URUMQI: The unrest in Urumqi, capital of northwest China's Xinjiang Uygur Autonomous Region, has led to the death of "a number of civilians and one armed police officer" on Sunday, sources with the regional government said early Monday.
Some ordinary people and armed police officers were also injured during the unrest, while many motor vehicles and shops were smashed and burned, the sources said.
The situation is under control now, it added.
Previous government report said that three ordinary people of the Han ethnic group were killed in the incident as of 11 pm Sunday, in addition to 20 others injured.
Initial investigation showed the unrest was masterminded by the World Uyghur Congress led by Rebiya Kadeer, according to the regional government.
"The unrest is a preempted, organized violent crime. It is instigated and directed from abroad, and carried out by outlaws in the country," a government statement said early Monday.
According to the government, the World Uyghur Congress has recently been instigating an unrest via the Internet among other means, calling on the outlaws "to be braver" and "to do something big."
Nur Bekri, chairman of the Xinjiang regional government, said in a televised speech Monday morning that the movement came after a conflict between Uygur and Han ethnic people in a toy factory in the southern Guangdong province on June 26.
Two Uygur workers were killed during the factory brawl, which was triggered by a sex assault by a Uygur worker toward a Han female worker. A totoal of 120 others of both Han and Uygur ethnic groups were injured.
Nur Bekri said the brawl was used by some overseas opposition forces to instigate Sunday's unrest and undermine the ethnic unity and social stability in the autonomous region, with an aim to split the country.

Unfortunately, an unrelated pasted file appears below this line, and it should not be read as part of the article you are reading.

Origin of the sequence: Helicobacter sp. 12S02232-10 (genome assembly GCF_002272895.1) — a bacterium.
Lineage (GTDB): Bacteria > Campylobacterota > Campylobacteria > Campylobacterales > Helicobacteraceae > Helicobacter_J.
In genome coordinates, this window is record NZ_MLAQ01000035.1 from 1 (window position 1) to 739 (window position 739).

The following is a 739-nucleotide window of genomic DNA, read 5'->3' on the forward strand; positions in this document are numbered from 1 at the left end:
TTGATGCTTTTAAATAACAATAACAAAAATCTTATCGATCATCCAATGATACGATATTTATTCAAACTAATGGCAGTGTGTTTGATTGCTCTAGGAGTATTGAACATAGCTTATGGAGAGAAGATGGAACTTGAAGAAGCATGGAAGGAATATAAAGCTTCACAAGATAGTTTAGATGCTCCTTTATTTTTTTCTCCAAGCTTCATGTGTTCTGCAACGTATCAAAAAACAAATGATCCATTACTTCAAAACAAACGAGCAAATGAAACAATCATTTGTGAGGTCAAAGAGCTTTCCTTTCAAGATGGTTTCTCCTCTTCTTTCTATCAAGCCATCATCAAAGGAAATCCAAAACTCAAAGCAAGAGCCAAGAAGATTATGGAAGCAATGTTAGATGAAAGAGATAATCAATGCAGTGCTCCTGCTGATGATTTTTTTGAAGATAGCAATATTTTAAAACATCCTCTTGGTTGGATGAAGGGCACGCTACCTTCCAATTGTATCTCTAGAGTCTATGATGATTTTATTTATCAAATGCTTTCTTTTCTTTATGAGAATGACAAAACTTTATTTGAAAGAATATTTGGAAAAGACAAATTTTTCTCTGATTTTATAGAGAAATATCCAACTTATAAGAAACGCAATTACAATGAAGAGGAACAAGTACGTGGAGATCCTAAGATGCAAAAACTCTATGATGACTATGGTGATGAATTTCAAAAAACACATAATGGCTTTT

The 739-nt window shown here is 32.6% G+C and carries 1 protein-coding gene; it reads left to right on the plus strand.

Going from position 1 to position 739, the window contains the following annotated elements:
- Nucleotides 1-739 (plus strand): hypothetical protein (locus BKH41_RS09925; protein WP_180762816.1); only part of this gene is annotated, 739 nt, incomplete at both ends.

"We should bear in mind that stability is to the greatest interest of all people in China, including the people in the Xinjiang Uygur Autonomous Region," he said.
He blamed the "three forces" of terrorism, separatism and extremism for making use of the event to sabotage the country, adding that their attempts are doomed to fail.
Meanwhile, the Urumqi municipal government issued an urgent notice early Monday morning, announcing traffic control in certain areas to "maintain social order in the city and guarantee the execution of duty by state organs."
"From 1 a.m. to 8 a.m. on July 6, police impose traffic control in certain areas in the city of Urumqi. Passage in these areas is not allowed for any vehicle," the notice reads.
"All the units and individuals shall voluntarily help maintain social order as required by this notice. People who violate the notice will be detained and punished by police according to law. Those whose acts constitute a crime shall be subject to criminal liabilities according to law," says the notice.
So far the government has not disclosed how many people were involved in Sunday's unrest, only said they illegally gathered and protested in several downtown places at about 7 p.m. Sunday and engaged in beating, smashing, looting and burning.
The government has arrested some rioters, althouth the exact number of people arrested was still not available.
This year marks the region's 60th anniversary of peaceful liberation. But during the annual "two session" in March this year, Nur Bekri warned the security situation in the region would be "more severe".
"It's a time of celebration for Xinjiang people but hostile forces will not give up such an opportunity to sabotage," said the official.
The far western autonomous region is home to more than 10.96 million of ethnic minority people, including Uygur, Mongolian and Hui.